In his opening remarks to Hilchot Teshuvah (1:1), Rambam says that “when a person does Teshuvah….he is responsible to recite Vidui.” Picking up on Rambam’s strange formulation, which seems to begin in the middle of the process (“when a person does Teshuvah”) instead of starting at the beginning (“there is a mitzvah to do Teshuvah”), the Minchat Chinch suggests that according to the Rambam there is no mitzvah to do Teshuvah. Rather, the actual mitzvah is limited to the recitation of Vidui once a person is already involved in the voluntary process of Teshuvah. In this vein, he likens it to the Torah’s counting of divorce through a Get as a Mitzvah; when faced with the reality of divorce, there is a mitzvah to perform the process using a Get. Essentially, neither Teshuvah nor divorce are Mitzvot; rather, when man is involved in a particular procedure, then there is a Mitzvah to utilize a certain methodology, be it Vidui or Get, to complete the process.
However, there is a blaring difference between Rambam’s formulation regarding divorce and Teshuvah. In his brief summary of divorce in Sefer HaMitzvot (number 222), Rambam writes that “if one chooses to divorce his wife, there is a commandment to do so with a Get.” However, in his discussion of Teshuvah, the Rambam writes that “when a person does Teshuvah, he should say Vidui.” Seemingly, the Rambam’s “situational” view of Teshuvah differs significantly from his view of divorce; regarding Teshuvah, there isn’t a question of whether a person will be involved in the process and thus be obligated to say Vidui. Rather, when a person performs Teshuvah, he is required to say Vidui.
Thus, it seems that Teshuvah is not something that people might do; it is a human process and normal pattern of life. Man’s return to G-d, his recreation of the self by commencing on the journey of Teshuvah, is engrained in the very essence of man.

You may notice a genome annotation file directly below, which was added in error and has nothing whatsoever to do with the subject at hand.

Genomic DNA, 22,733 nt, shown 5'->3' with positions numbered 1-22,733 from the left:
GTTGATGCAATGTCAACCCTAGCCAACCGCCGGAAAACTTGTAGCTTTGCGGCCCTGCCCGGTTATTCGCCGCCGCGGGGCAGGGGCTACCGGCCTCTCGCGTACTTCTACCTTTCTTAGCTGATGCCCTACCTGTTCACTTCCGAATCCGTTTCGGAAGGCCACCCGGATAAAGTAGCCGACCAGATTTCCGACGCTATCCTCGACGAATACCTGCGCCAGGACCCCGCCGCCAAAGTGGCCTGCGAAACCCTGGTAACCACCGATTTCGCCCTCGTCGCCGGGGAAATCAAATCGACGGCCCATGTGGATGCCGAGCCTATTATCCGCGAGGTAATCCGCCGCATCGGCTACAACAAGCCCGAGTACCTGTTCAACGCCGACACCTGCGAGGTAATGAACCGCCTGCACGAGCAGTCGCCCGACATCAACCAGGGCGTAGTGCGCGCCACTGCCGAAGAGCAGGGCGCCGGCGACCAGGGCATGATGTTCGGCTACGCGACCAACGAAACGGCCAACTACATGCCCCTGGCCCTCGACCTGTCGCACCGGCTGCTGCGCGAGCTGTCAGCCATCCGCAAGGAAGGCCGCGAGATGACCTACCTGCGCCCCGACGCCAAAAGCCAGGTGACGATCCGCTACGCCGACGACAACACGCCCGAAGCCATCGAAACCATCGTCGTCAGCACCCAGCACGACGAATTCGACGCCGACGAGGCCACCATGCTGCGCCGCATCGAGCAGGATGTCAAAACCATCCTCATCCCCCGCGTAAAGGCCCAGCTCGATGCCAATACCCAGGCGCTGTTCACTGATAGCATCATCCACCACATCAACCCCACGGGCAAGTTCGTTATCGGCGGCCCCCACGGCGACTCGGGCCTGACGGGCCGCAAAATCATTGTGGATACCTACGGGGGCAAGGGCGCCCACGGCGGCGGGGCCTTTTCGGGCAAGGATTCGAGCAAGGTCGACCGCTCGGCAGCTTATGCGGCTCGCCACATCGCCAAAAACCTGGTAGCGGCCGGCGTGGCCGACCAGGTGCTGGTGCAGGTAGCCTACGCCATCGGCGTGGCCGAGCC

Seemingly, this idea is also reflected in the poetic description of repentance in Parashat Netzavim. Ostensibly, this description (30:1-10) fits into the larger discussion of national repentance that follows Jewish suffering in exile. However, adopting Ramban’s view that the continuation of the Parashah (30:11-20) is also dealing with Teshuvah adds an additional layer of meaning and depth to this prophetic vision. Whereas the beginning of the Parashah predicts an eventual repentance, the second section details intimately how we can be assured it will happen. Lest one doubt the Jewish people’s commitment to return to G-d after a history of pogroms, expulsions, holocausts or assimilation, the Torah informs us that “this is not something foreign or removed from you; it is not in the heavens…it is not across the sea…this is something very close to your mouths and hearts.” The Jewish people’s inner yearning for Teshuvah, for recreation of the self to be united with G-d, is embedded deep within the Jewish soul and no matter how far the Jews may stray from G-d and their moral anchor, they will return.
However, despite this grandiose conception of man’s moral capacity, Judaism’s view of mankind is not naïve. Sin is a reality of religious life and every religion, Judaism included, knows it. In this vein, the Tanach clearly acknowledges that “there is no man who does not sin.” Sin is inevitable. Yet, the Jewish response is not one of despair or passive waiting for divine grace. Rather, Judaism empowers man and demands that he himself respond. The Torah believes that while all men sin, there is “no man who cannot repent.” Despite his moral failings, man will emerge from the experience courageous in his return to G-d.